posted by smoke at 3:21 AM on July 13, 2014 [1 favorite]

You should perfect an elevator response. "There were a number of things that happened. The person who hired me left, the company restructured and changed my job duties, and then they wanted the workers to sign a new contract that I did not find acceptable. So I left as well."

I agree that any personal turmoil should not be mentioned.

I disagree with the "classic." Someone who says "it wasn't a good fit" or another classic, "we didn't see eye to eye" sounds evasive to me.
posted by yclipse at 4:58 AM on July 13, 2014 [8 favorites]

I'm going through the exact same thing, in fact, my last day will be on Friday. I've only been at this job for 8 months. I plan to say, "I was recruited by a manager I used to work with, three months later, he was reassigned. The company is going through a lot of organizational changes due to mergers and acquisitions and in the shuffle I was made redundant."

It happens, and it's fine. We pick ourselves up and we move on. Instead of saying 'I was made redundant,' you can say, 'I decided to leave.'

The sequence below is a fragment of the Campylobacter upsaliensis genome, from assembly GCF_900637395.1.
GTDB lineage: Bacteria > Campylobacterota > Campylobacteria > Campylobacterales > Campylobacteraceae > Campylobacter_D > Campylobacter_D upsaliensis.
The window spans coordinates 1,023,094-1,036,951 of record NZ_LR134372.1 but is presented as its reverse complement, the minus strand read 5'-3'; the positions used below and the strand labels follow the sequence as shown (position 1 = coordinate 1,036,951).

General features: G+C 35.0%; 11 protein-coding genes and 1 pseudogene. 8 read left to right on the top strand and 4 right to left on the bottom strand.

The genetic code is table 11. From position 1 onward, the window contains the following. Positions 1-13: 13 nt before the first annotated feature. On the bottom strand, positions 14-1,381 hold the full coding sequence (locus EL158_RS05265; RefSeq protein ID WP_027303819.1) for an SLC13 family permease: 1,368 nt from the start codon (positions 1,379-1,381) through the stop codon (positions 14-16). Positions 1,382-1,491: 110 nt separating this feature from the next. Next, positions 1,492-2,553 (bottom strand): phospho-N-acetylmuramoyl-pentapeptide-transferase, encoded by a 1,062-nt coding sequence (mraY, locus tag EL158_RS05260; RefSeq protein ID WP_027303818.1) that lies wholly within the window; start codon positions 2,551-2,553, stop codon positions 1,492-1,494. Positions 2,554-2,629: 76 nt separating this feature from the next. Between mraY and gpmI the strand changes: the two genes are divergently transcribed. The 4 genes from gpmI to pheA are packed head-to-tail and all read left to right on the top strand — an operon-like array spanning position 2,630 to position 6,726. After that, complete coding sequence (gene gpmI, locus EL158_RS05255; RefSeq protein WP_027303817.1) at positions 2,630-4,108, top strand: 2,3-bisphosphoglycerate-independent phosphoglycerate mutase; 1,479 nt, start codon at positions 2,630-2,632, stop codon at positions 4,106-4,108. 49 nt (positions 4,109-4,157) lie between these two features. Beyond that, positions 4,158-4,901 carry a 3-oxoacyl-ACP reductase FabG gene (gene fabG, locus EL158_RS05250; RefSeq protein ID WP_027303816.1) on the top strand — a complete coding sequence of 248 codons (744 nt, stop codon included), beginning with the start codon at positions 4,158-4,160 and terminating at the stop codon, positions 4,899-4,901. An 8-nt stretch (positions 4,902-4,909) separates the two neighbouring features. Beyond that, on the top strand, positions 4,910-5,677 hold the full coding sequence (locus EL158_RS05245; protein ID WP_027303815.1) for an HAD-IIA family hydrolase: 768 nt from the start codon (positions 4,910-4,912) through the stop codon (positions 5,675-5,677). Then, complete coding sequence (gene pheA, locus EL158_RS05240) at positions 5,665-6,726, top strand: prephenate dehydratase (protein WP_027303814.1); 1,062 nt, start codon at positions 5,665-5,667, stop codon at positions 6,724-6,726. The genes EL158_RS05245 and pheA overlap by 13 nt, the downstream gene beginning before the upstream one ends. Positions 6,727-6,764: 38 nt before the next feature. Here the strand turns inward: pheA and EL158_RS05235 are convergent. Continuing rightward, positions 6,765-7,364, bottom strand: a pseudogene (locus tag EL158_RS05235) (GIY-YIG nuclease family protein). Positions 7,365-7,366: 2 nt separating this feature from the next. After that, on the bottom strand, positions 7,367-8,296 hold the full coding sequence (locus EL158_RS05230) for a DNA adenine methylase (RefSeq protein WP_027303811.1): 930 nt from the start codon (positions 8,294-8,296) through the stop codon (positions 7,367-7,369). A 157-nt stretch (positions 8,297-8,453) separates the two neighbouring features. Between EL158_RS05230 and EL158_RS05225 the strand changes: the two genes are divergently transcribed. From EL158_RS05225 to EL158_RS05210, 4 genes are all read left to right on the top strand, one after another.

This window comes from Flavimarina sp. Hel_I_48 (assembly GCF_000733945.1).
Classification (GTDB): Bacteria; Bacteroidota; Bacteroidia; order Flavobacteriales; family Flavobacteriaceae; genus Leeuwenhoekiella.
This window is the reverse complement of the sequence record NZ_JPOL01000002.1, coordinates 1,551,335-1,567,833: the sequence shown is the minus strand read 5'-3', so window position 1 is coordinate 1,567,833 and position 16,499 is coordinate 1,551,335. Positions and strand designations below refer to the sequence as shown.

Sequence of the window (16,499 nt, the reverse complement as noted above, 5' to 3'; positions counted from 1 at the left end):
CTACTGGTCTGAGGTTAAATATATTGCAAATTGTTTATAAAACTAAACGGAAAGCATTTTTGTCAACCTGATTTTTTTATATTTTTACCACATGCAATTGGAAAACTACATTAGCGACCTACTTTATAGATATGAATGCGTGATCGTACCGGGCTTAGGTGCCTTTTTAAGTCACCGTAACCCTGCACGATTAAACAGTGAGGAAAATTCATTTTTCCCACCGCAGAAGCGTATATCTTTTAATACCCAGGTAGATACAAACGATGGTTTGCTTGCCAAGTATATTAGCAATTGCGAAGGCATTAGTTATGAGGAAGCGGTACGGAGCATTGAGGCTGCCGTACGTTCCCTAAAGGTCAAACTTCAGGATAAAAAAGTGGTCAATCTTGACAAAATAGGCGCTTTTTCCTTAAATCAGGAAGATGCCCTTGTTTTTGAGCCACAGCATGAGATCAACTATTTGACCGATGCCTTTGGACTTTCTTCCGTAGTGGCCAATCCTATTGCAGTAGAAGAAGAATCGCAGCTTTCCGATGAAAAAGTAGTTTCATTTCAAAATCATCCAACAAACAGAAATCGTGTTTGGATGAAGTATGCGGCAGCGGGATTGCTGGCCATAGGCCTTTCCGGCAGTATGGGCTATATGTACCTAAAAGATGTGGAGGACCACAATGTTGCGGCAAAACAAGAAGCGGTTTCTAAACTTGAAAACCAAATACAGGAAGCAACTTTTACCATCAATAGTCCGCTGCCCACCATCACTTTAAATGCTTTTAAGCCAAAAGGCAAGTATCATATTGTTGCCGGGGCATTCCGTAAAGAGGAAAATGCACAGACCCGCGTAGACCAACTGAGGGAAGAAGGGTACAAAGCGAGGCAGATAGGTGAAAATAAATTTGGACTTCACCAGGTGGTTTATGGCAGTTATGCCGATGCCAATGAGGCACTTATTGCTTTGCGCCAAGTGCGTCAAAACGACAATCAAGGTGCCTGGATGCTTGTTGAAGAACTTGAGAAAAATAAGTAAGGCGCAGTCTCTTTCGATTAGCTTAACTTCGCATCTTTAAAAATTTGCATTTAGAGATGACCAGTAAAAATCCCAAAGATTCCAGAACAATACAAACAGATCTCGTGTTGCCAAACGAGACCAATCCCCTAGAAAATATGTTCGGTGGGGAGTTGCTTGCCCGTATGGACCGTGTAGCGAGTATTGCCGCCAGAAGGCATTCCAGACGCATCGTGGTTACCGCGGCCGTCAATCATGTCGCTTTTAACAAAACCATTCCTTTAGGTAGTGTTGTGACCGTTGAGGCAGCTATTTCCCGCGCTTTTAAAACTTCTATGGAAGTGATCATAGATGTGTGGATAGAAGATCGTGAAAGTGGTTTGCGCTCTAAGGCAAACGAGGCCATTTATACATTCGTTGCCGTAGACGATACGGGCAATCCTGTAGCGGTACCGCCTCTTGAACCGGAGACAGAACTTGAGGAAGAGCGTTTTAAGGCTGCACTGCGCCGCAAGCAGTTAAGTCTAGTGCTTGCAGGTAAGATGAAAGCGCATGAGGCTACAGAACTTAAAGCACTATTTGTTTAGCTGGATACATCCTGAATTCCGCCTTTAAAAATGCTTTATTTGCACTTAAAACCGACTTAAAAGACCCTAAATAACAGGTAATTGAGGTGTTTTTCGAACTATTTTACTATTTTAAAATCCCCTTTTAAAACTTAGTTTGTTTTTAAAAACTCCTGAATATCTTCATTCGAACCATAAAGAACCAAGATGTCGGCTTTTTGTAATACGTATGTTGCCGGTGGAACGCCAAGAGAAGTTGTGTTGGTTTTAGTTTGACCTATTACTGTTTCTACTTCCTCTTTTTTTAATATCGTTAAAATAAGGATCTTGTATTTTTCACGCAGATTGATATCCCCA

Don't mention personal problems and don't dance around the subject. Make a straight, short statement and move on to the next question. If you REALLY want to look cool, you can ask, "Clearly stability is important to me, can you tell me why this position is vacant?" But that's advanced ballsy, and if you're not comfortable, just smile and answer the next question.

Good luck!
posted by Ruthless Bunny at 5:15 AM on July 13, 2014 [3 favorites]

I agree with kadia_a, "The company and role was completely restructured after I joined, and the position no longer was a good fit for me"
posted by Spurious at 6:20 AM on July 13, 2014 [3 favorites]

N-thing the advice to not mention the personal issues and go with the "not a good fit" story. Everyone knows that jobs are not always what they're advertised and it's not uncommon for people to quick quickly.
posted by octothorpe at 6:21 AM on July 13, 2014 [2 favorites]

I'm seconding mysterious_stranger - why include it on your resume? It's not unusual to take a few months off between jobs especially if you've been taking classes/studying/doing something that can be interpreted as job-related training in the meantime. It's not lying to omit a brief job that just didn't work out and there are so many potential ways that the 3-month time span could work against you.